The absence of a trial makes it all the more important to prepare in other ways for breastfeeding success—and it can be as simple as adding a few of our lactation aiding favorites to your registry.

MilkBliss chocolate chip soft baked lactation cookies

MilkBliss lactation cookies

Studies have shown the top reason women stop breastfeeding within the first year is because they are concerned about their milk supply being enough to nourish baby. Consider MilkBliss Lactation Cookies to be your secret weapon. Not only are they wholesome and delicious, but they were formulated specifically for breastfeeding moms based on the science of galactagogues—also known as milk boosters. They also come in peanut butter and wild blueberry flavors.

$23

Evereden multi-purpose healing balm

Evereden multipurpose healing balm

Also up there on the list of reasons women stop breastfeeding: the toll the early days can take on nipples. Made from just five ingredients, this all natural healing balm is ideal for soothing chafed nipples, making for a much more comfortable experience for mama as her body adjusts to the needs of a breastfeeding baby.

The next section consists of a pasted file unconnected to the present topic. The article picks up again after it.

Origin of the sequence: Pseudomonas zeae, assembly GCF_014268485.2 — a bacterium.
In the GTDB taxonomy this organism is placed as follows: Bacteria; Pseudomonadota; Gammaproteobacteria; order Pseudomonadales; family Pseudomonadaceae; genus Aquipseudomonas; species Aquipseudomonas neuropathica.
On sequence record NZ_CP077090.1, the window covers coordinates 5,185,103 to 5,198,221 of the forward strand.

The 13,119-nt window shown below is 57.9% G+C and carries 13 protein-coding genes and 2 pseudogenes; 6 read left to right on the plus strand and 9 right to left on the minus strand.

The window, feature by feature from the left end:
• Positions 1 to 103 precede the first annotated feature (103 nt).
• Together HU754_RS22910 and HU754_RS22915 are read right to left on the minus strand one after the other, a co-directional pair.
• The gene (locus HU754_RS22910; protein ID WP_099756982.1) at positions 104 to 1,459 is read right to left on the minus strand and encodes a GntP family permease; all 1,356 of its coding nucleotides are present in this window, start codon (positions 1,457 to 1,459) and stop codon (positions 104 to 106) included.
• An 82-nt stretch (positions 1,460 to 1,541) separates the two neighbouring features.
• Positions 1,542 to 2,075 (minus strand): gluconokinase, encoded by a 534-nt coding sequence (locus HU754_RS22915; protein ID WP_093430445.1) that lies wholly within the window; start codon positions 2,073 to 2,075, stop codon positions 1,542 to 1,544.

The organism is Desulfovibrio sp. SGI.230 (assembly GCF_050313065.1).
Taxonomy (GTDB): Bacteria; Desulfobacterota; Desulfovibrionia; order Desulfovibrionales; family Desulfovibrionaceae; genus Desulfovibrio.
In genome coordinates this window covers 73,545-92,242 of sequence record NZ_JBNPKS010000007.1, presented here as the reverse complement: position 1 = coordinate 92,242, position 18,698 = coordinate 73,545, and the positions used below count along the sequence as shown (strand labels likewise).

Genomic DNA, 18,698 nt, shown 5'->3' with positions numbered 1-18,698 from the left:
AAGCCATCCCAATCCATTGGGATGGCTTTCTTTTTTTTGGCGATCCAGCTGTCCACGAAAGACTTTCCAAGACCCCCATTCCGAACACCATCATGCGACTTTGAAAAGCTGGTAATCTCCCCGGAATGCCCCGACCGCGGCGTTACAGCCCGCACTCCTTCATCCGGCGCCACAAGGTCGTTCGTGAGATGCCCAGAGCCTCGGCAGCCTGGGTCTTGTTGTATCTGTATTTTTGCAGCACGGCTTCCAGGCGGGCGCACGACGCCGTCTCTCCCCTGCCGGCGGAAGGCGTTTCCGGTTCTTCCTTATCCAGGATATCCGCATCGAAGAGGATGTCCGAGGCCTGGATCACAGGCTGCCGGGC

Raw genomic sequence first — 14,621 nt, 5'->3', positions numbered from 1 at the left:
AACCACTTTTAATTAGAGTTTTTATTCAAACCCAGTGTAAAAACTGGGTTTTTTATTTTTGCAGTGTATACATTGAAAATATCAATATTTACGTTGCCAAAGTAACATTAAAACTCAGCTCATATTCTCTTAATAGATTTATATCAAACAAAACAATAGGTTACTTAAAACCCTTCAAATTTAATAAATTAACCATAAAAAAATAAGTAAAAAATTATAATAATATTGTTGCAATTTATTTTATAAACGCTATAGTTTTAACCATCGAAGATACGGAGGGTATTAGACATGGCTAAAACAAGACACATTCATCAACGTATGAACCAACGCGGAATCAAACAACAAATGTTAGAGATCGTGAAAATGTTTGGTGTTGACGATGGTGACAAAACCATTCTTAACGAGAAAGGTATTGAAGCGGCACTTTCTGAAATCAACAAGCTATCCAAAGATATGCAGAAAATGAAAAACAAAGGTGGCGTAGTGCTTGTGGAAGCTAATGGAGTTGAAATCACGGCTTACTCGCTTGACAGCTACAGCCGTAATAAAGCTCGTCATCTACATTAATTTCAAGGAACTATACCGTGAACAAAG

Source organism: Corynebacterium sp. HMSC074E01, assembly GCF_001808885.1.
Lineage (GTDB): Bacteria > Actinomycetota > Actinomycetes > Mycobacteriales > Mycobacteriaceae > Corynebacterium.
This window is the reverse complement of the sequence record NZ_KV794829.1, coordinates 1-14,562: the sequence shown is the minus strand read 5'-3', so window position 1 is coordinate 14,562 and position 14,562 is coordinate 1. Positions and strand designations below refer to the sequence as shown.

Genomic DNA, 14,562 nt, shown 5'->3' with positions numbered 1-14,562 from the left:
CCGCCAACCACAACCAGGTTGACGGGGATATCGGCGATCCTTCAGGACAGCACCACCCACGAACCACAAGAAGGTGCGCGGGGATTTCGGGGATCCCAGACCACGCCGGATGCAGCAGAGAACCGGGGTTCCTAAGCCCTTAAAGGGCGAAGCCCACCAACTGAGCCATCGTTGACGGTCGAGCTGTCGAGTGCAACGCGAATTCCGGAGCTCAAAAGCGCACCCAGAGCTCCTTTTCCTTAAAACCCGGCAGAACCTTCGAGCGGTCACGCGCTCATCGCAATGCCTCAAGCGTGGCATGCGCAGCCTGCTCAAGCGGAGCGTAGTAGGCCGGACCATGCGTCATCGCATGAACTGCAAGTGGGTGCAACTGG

$20

Lansinoh milk storage bags

Lansinoh milk storage bags

For a breastfeeding mama, there are few things more precious and valuable than the milk she worked so hard to pump—and it's the stuff of nightmares to imagine it spilling out in the fridge. With these double-sealed milk storage bags, you can be assured your breastmilk is safe and sound until baby needs it.

$12.50

Belly Bandit bandita nursing bra

Belly Bandit bandita nursing bra

Nursing a baby is a 24/7 job, which calls for some wardrobe modifications. Because Belly Bandit specializes in making things more comfortable for the postpartum mama, they've truly thought of every detail—from the breathable fabric to the clips that can be easily opened with one hand.

$47

boob-ease soothing therapy pillows

Boob Ease soothing therapy pillows

For nursing moms, duct can quickly become a four-letter word when you suspect it's getting clogged. By keeping these soothing breast pillows in your breastfeeding arsenal, you can immediately go on the defense against plugged milk ducts by heating the pads in the microwave or cooling them in the freezer.